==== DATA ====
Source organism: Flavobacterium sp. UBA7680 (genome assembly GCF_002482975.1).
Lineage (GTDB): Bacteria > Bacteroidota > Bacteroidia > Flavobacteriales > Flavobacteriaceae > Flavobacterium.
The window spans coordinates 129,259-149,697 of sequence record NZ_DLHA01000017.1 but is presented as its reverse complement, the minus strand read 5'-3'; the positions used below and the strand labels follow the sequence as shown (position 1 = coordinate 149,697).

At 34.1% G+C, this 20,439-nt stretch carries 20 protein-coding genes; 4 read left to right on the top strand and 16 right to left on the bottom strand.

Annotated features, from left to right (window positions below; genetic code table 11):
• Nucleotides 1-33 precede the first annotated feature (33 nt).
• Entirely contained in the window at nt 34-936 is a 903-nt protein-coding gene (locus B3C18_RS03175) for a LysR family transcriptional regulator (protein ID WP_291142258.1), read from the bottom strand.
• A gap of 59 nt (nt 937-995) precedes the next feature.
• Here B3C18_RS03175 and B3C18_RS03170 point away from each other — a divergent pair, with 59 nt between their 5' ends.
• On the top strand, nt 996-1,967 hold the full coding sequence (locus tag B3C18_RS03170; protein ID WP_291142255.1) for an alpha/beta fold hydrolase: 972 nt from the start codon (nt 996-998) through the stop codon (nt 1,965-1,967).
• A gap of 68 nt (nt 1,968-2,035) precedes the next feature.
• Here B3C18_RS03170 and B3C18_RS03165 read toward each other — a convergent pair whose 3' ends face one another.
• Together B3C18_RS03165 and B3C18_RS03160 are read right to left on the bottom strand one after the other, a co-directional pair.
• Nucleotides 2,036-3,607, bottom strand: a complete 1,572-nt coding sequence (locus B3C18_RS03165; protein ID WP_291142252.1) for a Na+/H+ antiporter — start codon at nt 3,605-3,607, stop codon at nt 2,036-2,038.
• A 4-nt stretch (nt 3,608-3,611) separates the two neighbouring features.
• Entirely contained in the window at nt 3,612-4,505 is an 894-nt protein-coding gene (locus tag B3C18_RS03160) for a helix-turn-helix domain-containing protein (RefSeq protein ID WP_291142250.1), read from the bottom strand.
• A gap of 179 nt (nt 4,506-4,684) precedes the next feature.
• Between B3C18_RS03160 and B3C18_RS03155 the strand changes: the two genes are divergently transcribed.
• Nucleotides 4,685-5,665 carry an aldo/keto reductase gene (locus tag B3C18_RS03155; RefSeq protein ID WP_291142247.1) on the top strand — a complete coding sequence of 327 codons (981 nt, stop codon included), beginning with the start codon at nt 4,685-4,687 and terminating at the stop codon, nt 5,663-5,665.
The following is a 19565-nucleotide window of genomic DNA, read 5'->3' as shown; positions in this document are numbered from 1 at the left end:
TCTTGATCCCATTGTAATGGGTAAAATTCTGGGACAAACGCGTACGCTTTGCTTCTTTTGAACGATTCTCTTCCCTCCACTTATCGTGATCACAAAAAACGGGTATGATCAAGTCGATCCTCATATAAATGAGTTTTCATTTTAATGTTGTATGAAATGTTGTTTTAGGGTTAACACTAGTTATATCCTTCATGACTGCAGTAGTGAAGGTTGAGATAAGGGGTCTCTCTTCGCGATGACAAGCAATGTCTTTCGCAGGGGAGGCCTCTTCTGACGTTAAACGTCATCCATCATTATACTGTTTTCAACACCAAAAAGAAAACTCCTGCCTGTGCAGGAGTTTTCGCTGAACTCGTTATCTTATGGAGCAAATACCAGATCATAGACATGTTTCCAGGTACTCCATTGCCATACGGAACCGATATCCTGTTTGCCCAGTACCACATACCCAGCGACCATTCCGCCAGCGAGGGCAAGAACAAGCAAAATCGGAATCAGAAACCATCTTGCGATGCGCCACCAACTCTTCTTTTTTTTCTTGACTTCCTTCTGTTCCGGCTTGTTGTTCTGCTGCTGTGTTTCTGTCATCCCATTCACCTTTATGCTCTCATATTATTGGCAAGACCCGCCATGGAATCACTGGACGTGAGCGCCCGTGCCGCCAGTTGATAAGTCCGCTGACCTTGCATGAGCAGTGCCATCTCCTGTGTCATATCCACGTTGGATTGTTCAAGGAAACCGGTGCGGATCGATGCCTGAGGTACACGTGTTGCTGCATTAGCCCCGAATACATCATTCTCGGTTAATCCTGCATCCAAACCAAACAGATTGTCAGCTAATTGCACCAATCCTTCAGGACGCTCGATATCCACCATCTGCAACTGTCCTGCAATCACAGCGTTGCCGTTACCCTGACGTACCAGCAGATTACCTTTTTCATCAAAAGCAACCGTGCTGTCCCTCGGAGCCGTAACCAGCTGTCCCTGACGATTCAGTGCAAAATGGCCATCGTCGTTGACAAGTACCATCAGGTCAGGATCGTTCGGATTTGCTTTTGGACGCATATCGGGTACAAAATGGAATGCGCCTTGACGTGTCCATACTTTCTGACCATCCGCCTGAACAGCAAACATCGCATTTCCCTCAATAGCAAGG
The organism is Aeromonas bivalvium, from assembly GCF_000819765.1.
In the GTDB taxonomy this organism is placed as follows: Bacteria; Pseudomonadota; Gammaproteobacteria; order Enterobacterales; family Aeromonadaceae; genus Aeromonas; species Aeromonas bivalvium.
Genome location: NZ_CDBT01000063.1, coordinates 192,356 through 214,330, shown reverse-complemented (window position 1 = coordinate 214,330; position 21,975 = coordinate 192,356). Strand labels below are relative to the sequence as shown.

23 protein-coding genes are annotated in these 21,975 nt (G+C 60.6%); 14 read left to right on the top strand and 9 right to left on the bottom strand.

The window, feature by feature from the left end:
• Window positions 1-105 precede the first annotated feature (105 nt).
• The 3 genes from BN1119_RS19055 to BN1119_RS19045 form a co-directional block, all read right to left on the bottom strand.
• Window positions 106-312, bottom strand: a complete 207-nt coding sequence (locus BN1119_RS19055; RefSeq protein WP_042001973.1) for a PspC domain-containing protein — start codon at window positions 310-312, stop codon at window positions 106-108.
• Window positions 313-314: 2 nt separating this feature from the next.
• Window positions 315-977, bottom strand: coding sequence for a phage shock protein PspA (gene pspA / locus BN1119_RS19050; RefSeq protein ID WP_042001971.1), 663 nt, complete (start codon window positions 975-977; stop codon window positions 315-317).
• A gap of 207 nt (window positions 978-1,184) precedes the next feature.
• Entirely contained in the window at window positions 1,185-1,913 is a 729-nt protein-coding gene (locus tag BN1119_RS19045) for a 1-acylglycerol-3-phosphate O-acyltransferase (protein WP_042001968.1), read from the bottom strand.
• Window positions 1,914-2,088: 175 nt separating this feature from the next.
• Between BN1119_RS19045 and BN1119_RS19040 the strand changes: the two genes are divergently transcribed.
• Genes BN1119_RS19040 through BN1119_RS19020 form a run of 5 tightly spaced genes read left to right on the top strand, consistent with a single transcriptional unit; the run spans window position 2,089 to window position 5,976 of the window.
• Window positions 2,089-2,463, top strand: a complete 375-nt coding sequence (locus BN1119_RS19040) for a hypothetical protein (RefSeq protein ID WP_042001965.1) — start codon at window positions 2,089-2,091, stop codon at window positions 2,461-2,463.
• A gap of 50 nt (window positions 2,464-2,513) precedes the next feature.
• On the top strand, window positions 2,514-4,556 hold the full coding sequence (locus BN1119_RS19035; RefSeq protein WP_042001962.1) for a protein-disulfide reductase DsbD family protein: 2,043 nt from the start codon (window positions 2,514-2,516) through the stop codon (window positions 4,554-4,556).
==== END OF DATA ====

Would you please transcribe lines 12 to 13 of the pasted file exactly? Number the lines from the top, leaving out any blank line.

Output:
• Here B3C18_RS03170 and B3C18_RS03165 read toward each other — a convergent pair whose 3' ends face one another.
• Together B3C18_RS03165 and B3C18_RS03160 are read right to left on the bottom strand one after the other, a co-directional pair.